The document says that the ‘specific way’ values ‘find expression in an individual school will be guided by dialogue between the school and its community.’ (p. 10) Even more usefully it goes on to say that the values for teaching and evaluation ‘can be expanded into clusters of related values.’ (p. 10)
Then another useful statement. The main contestation in the new curriculum will be over the significance and implementation of the competencies. The document invites flexibility in the teaching and learning of the competencies and of values. In the Design and Review section (pp. 37-8) various ways the competencies and values could be taken are suggested, but the key statement, in what is emblematic of the new curriculum, says, ‘Wherever possible, schools should aim to design their curriculum so that learning crosses apparent boundaries.’
I will give you my ideas on how to deal with the competencies and values later.
The developers of the curriculum have bought in strongly to the primary school orthodoxy of curriculum integration, in effect, sanctioned and provided protection (from the review office) to what is already in effect. (There are many statements throughout the document encouraging curriculum integration.) This, on the whole, is a good thing because it provides considerable latitude for decision making. My qualification about integration, though, is that it can become routine, undermine curriculum validity, be a source of imbalance and learning ordinariness, and a cover for the flight from knowledge. The statements supporting integration are useful but, as pointed out, I have concerns with some expressions of integration.
I am more excited by a statement that addresses a major contemporary learning obstruction: rushed, small bite learning. This statement reads: ‘… when curriculum coverage and student understandings are in competition, the teacher may decide to cover less but cover in greater depth. (p. 34) Excellent stuff.
To support this statement is another: ‘… each school’s curriculum should allow teachers the scope to make interpretations in response to particular needs, interests, and talents of individuals and groups of students in their classes.’ (p. 37)
Another key statement to highlight in your school curriculum documents is the one that says: the new curriculum is ‘a framework rather than a detailed plan. This means that while every school must be clearly aligned with the intent of this document, schools have considerable flexibility when determining the detail.’ (p. 37) All right, there is a dollar each way feel to it, but, surely, there’s many a potential opening between detail and intention.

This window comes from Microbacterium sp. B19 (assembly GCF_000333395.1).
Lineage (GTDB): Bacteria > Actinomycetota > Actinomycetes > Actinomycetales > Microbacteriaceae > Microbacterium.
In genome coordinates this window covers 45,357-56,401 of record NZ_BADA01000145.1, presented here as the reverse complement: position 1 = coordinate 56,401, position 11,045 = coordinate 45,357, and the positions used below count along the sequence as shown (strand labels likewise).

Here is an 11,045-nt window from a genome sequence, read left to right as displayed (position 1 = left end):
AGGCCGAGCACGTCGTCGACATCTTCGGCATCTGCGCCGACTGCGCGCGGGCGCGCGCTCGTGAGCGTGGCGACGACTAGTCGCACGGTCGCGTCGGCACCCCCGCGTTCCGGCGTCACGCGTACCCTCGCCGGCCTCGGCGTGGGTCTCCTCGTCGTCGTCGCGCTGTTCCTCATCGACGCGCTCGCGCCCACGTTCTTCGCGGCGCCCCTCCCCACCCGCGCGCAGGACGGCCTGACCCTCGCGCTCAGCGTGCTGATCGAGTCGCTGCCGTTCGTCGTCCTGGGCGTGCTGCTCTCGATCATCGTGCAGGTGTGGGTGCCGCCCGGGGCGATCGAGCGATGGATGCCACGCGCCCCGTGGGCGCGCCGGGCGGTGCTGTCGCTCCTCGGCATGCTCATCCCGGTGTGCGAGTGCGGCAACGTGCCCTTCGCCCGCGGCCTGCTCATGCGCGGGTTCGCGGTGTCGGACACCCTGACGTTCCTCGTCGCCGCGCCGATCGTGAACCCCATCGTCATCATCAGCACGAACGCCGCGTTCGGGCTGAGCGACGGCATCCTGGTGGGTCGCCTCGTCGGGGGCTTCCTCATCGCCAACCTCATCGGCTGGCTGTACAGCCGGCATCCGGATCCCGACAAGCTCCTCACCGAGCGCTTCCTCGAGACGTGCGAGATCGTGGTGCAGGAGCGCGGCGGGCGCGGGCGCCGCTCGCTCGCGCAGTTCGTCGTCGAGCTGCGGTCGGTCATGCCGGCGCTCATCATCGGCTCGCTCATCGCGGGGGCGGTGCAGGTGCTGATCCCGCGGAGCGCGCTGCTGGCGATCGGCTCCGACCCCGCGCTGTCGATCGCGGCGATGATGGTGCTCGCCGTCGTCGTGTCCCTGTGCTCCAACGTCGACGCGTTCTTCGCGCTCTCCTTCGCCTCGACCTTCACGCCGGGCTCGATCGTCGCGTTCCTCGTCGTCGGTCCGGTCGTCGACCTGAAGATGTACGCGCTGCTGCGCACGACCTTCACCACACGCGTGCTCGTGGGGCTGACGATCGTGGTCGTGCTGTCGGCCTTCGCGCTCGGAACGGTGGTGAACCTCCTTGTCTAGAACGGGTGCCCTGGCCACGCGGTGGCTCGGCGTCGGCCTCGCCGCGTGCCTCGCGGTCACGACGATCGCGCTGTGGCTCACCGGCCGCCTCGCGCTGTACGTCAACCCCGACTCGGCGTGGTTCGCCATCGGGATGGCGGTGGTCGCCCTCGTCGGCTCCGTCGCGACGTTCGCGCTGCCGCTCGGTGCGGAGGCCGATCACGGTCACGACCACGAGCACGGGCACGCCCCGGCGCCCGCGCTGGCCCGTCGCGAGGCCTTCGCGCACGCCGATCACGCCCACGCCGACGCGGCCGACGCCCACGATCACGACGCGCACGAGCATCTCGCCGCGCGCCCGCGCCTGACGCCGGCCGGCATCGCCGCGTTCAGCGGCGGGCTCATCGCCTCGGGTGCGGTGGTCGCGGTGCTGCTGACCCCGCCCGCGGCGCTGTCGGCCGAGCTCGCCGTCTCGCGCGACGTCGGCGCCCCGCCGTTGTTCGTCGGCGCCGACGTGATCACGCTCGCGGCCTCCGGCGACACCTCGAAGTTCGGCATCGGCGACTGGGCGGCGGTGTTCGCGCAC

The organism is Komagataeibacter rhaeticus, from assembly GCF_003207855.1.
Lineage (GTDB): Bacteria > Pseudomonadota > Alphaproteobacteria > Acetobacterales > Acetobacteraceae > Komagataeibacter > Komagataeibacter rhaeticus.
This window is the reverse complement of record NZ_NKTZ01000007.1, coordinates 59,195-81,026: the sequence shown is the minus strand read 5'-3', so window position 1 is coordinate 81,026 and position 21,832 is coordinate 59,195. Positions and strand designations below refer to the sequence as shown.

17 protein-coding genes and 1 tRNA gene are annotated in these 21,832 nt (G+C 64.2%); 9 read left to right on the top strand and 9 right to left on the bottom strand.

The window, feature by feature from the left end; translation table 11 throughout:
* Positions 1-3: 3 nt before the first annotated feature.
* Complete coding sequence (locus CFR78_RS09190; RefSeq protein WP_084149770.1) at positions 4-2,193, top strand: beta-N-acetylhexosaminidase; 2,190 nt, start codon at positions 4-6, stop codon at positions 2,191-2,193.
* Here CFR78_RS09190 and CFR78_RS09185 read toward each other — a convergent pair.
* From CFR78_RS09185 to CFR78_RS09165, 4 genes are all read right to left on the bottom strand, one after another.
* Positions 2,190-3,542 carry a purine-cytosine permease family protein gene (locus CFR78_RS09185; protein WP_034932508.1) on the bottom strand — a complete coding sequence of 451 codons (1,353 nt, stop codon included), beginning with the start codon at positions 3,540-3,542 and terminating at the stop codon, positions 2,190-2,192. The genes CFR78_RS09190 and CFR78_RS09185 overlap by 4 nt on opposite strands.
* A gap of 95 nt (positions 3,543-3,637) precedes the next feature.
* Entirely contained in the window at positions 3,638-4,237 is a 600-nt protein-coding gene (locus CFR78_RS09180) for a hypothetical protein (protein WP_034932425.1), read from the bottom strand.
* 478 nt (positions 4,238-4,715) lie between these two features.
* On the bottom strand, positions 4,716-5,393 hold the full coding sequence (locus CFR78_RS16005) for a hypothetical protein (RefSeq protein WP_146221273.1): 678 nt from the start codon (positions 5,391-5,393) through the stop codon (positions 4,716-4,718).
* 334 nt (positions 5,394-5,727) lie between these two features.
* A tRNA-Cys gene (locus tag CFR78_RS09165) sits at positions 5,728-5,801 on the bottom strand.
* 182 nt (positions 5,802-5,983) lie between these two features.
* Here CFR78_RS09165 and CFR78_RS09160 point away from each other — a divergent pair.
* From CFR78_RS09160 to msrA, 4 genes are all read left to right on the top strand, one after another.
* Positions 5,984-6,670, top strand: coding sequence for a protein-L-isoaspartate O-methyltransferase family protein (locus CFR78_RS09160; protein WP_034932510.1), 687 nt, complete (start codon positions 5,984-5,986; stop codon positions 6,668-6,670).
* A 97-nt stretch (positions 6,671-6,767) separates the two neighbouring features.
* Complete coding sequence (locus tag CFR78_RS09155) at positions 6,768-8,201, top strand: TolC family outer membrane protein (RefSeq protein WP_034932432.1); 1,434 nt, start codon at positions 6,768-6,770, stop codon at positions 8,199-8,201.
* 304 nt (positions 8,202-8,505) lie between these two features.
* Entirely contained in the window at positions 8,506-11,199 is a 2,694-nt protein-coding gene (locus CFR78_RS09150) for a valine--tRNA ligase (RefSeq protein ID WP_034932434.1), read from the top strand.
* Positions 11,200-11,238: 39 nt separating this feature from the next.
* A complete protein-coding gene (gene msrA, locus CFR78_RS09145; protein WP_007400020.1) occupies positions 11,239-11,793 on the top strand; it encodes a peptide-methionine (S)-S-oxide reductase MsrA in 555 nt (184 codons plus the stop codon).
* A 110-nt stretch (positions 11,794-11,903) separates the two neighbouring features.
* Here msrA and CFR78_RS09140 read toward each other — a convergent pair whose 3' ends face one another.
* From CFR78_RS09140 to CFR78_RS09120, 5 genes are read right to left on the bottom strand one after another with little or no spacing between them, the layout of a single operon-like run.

In discussing achievement objectives, and mainly to support curriculum integration, a statement says that teachers should select achievement objectives across learning areas ‘to fit the learning needs of their students’. (p. 39) The important and wider point here is that it is an encouragement to use achievement objectives flexibly.
In my series of postings on the draft curriculum, I praised the learning area statements and suggested they be the starting points for schools in establishing their main aims, with the achievement objectives ranged in support; even better, I suggested, and at the heart of my view of the curriculum, an holistic curriculum, is to transform the achievement objectives into criteria. (Most of the learning area statements are sound philosophically, and because they are written as small essays, less mechanistic than the achievement objectives, and more open to interpretation.)
Much to my surprise and satisfaction, the final curriculum had a change of position, recommending the pre-eminence of the learning area statements (I suspect Lester Flockton’s hand in this as in some of the other worthy curriculum characteristics): ‘These statements, rather than the achievement objectives, should be the starting point for developing programmes of learning … Schools are then able to set achievement objectives to fit these programmes.’ (p. 38)
I also point to a development in one curriculum area which could be used as a model for all curriculum areas; an out-of-left-field development. The science developers have provided, in the separate fold out, a set of aims besides the listings of the achievement objectives. This sets up science beautifully for lessons to be planned and implemented on the basis of a main aim (or aims), a range of activities to move the children toward the main aim, and a selection of achievement objectives transformed into criteria for observational evaluation. Hey presto! An expression of holistic teaching.
(My green planning and evaluation book was constructed specifically for holistic evaluation and, even in these computerised days, still used in a number of schools.)